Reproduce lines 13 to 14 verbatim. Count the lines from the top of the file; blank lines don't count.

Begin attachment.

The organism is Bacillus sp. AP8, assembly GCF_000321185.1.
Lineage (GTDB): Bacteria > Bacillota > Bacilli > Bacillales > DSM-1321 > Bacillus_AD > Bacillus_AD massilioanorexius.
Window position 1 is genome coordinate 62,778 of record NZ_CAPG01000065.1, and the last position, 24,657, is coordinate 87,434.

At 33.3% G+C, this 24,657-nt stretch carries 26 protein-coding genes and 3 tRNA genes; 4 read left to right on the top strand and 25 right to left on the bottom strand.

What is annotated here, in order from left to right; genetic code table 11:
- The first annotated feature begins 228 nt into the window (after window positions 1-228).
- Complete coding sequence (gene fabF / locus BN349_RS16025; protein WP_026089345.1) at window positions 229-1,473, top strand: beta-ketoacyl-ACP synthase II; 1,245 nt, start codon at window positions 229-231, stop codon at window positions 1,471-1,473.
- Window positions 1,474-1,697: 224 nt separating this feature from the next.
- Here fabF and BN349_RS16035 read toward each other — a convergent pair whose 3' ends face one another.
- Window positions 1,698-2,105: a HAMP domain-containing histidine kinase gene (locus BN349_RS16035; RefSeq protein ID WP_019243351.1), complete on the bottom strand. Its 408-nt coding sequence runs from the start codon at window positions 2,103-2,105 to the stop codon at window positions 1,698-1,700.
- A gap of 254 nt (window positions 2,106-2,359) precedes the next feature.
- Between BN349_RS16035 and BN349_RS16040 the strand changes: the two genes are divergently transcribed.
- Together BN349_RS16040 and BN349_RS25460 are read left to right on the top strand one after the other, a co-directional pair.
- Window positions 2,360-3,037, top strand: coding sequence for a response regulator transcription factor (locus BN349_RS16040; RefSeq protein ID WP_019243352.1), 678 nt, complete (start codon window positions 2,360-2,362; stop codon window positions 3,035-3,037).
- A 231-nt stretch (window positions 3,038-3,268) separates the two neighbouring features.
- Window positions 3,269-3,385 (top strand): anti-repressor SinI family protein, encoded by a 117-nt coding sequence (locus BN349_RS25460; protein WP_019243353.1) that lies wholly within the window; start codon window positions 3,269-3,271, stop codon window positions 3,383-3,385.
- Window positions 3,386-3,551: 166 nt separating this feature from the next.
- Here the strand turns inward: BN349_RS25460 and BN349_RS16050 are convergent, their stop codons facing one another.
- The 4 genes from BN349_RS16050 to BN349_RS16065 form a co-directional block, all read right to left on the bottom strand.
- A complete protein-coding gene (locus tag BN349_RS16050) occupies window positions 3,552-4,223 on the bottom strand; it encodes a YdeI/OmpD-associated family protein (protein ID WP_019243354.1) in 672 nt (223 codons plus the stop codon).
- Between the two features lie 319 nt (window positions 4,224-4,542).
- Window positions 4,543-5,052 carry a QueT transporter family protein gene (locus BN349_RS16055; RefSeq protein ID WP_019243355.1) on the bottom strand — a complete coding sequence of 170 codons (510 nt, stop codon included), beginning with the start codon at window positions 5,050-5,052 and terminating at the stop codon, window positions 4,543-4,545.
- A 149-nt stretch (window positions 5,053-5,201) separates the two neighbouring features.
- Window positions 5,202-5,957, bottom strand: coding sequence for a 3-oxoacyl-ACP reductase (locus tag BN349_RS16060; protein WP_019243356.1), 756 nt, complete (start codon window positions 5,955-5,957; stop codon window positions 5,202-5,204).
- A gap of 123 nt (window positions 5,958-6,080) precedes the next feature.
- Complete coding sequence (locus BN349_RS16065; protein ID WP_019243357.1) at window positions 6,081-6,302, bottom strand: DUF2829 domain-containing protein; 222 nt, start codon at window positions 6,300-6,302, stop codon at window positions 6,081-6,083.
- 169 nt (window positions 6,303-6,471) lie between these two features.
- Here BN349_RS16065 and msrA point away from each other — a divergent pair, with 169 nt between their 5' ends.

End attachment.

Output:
- Together BN349_RS16040 and BN349_RS25460 are read left to right on the top strand one after the other, a co-directional pair.
- Window positions 2,360-3,037, top strand: coding sequence for a response regulator transcription factor (locus BN349_RS16040; RefSeq protein ID WP_019243352.1), 678 nt, complete (start codon window positions 2,360-2,362; stop codon window positions 3,035-3,037).